REVIEW: The Private Eye by Brian K. Vaughan and Marcos Martin

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Title page of episode 1 of “The Private Eye”. Used with permission.

With the plethora of social media outlets combined with the ease of content creation brought on by mobile devices, faster networks and better cameras, it grows more difficult to keep one’s information private. Some people that I know (my college-age son included) have started a backlash by deleting their Facebook and other accounts, citing their distraction, invasion of privacy and questionable content as reasons not to invest time. And once your data and information is out there in the great wide Intrawebs that Al Gore invented, it is near impossible to retract it, or delete it. Thanks to Google et. al., it gets easier and easier for anyone to find it. The viral nature of the Internet can make anyone a celebrity, and the lack of privacy can make many wish they were not.
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Words and Pictures: Saga

Before I even laid eyes on the first collected edition of Saga, by Brian K Vaughan and Fiona Staples, I had it pegged as a certain nominee for and potential winner of the 2013 Best Graphic Story Hugo. The online comics commentariat had greeted the series rapturously. The internet was awash with folks calling it the best sf comic of 2012, and there were plenty calling it the best comic of any kind.

I already knew Brian K Vaughan has some remarkable technical gifts as a comics writer, and therefore pretty much believed the hype. I was prepared to be entirely blown away by Saga. When I did read it, though, I was not blown away. I liked it well enough, but was not struck dumb by its awesomeness.

Then I thought about it for a bit, I read it again, and – belatedly – I got it. Saga is very good, just not in quite the dramatic ways I was half-expecting. It’s not wildly innovative in technique or narrative; it’s not a revolutionary statement of new possibilities for comics.  Rather, its goodness – perhaps even greatness – is of the comparatively quiet, unshowy sort, making the difficult and sophisticated look simple and effortless (and thus, perhaps, invisible).  It’s all about the craft, this one.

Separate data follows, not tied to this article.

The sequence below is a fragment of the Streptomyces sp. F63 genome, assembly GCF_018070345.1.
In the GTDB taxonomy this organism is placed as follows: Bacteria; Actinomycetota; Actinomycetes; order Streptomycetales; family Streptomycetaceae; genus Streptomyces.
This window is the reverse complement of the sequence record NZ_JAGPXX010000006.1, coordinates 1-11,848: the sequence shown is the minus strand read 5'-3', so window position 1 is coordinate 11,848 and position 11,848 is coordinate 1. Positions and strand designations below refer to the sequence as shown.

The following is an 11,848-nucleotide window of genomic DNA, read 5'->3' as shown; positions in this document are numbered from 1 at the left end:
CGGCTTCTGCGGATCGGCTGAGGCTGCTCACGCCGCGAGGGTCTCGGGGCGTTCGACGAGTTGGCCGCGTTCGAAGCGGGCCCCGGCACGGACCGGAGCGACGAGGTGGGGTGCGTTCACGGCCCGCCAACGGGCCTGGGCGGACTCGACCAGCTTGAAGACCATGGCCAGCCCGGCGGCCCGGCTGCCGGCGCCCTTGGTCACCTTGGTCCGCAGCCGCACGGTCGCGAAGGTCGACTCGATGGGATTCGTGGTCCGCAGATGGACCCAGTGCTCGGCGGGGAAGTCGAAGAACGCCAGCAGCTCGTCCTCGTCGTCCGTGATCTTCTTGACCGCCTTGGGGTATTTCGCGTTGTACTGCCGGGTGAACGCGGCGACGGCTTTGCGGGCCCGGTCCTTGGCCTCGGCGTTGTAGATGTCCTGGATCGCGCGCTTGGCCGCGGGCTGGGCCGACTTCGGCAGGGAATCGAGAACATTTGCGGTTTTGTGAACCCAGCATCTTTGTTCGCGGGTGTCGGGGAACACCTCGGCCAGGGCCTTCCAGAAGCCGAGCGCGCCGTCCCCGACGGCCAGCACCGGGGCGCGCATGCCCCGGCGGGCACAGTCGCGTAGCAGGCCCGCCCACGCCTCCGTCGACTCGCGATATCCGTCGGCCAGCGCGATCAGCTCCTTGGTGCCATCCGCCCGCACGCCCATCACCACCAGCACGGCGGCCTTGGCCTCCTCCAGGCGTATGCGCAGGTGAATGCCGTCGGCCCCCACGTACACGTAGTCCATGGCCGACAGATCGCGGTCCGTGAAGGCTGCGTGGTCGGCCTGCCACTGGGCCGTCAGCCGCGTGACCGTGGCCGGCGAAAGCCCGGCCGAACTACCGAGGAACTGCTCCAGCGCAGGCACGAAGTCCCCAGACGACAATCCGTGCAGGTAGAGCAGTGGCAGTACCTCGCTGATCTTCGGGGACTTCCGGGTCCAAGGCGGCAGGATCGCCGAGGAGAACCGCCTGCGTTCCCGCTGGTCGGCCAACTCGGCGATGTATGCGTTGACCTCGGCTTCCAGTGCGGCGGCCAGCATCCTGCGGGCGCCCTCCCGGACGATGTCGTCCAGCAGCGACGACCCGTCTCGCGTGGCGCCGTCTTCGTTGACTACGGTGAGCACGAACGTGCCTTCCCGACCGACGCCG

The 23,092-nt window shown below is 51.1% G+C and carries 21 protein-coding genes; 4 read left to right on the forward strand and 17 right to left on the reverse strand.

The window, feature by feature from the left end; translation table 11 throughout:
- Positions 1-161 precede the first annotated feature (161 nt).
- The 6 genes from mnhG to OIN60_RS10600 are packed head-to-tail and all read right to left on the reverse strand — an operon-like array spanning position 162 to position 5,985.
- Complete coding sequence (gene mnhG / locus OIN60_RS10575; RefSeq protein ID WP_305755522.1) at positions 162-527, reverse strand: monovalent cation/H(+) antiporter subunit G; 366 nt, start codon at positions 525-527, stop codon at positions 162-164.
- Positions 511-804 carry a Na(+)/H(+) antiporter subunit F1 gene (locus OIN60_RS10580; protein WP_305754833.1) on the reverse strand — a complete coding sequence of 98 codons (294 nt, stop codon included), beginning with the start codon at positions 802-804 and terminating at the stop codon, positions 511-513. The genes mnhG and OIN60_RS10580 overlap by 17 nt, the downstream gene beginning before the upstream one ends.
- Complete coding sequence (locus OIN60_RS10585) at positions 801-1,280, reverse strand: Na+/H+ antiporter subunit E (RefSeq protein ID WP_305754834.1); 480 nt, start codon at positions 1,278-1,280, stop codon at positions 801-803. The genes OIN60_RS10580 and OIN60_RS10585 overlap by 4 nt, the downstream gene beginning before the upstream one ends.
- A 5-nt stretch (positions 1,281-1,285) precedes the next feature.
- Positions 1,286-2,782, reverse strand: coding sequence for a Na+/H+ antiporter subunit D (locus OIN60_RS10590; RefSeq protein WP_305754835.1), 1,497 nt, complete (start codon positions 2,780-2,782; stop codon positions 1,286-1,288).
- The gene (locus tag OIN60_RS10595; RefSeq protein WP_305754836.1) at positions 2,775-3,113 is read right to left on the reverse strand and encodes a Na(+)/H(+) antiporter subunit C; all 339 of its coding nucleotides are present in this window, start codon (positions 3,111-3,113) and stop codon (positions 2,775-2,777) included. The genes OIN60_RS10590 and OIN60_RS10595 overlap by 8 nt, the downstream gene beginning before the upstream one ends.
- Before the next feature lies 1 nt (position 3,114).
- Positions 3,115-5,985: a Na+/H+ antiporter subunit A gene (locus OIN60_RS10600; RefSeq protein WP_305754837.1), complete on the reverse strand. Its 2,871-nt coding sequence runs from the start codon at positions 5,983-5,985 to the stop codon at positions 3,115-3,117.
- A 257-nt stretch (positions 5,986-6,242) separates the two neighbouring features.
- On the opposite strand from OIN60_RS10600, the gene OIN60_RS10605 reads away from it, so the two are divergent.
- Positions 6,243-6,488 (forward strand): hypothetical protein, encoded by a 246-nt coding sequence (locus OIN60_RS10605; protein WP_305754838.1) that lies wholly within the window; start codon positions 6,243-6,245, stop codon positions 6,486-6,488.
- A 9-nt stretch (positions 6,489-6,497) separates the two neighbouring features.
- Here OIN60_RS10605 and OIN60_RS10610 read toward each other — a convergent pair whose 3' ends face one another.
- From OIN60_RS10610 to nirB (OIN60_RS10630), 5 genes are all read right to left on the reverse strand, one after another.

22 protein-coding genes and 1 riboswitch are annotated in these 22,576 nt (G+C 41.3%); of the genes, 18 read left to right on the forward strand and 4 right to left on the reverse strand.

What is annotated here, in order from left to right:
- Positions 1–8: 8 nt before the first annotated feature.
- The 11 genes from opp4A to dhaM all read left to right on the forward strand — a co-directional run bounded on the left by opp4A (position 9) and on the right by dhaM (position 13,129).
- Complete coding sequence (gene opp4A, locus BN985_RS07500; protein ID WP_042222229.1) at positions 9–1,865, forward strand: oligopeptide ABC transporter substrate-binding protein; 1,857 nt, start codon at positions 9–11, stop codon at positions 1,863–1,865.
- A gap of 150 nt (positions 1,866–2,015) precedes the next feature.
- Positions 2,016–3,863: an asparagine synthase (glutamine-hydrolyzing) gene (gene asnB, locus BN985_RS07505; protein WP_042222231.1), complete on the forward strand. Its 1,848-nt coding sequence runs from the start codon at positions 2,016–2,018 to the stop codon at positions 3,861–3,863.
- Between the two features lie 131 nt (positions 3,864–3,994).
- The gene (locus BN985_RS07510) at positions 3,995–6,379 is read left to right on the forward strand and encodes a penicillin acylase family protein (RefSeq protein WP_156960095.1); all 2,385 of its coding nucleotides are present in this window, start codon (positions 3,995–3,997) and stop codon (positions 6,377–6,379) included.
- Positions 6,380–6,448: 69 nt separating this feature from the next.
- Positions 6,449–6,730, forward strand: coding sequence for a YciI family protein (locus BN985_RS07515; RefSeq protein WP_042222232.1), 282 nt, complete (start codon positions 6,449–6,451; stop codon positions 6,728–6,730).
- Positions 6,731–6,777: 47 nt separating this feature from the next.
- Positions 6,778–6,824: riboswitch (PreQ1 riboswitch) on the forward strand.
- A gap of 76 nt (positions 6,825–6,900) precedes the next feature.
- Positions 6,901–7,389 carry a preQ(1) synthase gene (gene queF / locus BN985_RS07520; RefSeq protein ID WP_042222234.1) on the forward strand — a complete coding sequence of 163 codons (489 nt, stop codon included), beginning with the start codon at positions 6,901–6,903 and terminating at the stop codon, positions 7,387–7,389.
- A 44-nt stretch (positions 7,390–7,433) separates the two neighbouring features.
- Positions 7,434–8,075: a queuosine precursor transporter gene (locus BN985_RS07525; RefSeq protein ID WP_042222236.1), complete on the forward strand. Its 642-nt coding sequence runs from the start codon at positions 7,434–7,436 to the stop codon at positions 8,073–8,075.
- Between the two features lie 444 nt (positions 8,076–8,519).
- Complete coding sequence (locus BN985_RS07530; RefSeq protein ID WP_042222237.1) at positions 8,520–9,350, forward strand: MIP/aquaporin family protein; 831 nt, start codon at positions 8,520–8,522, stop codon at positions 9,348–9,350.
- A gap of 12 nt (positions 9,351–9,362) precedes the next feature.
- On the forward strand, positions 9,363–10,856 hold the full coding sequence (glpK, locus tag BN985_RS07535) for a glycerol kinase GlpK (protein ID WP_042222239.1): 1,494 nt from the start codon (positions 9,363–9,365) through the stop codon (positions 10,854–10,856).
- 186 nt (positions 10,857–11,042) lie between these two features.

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Alas, Poor Yorick…

Last week brought us Christian Cardona’s excellent fan film based on the opening chapter of the comic book Y: The Last Man.

Y: The Last Man was a 60 issue comic by Brian K. Vaughan and Pia Guerra beginning in 2002. It starts with every male mammal on Earth dying horribly, all at once, and without explanation. All except two.

Yorick Brown is an aspiring escape artist with a Capuchin monkey named Ampersand. He’s in the middle of proposing to his girlfriend Beth over the phone (she’s in Australia) when the event happens. Yorick’s mother is a congresswoman, who now has an even more urgent interest in the well-being of her son. So under the protection of the lethal Agent 355, Yorick sets out to find cloning expert Dr. Alison Mann, who may be the world’s only hope. But all Yorick wants to do is get back together with Beth.

The series had a rather wide scope as it explored the misadventures of Yorick and his impact on the world at large. Some social-political realities of a unisex world were explored, such as the fact that majority of the surviving US lawmakers are Democrats, or that the only country with a functioning military is Israel. There are also a ninja, Cosmonauts stranded in orbit, religious fanatics and (in one memorable storyline) a dominatrix. Conspiracies and hidden agendas abound. Every character has a back-story rife with secrets. There were plotlines about what happens to male-dominated religions when the females remain true to their faith, how the transgendered adapt to cope with the new world, and what art might look like in a female-only society. It was a truly compelling series, with a unique set of characters and a staggering spectrum of motivations. Not exactly post-apocalyptic, and not exactly dystopian (depending on your definition of both), it was in turns heartbreaking, hilarious, thought-provoking, and terrifying.

And, I say again, it has a monkey.
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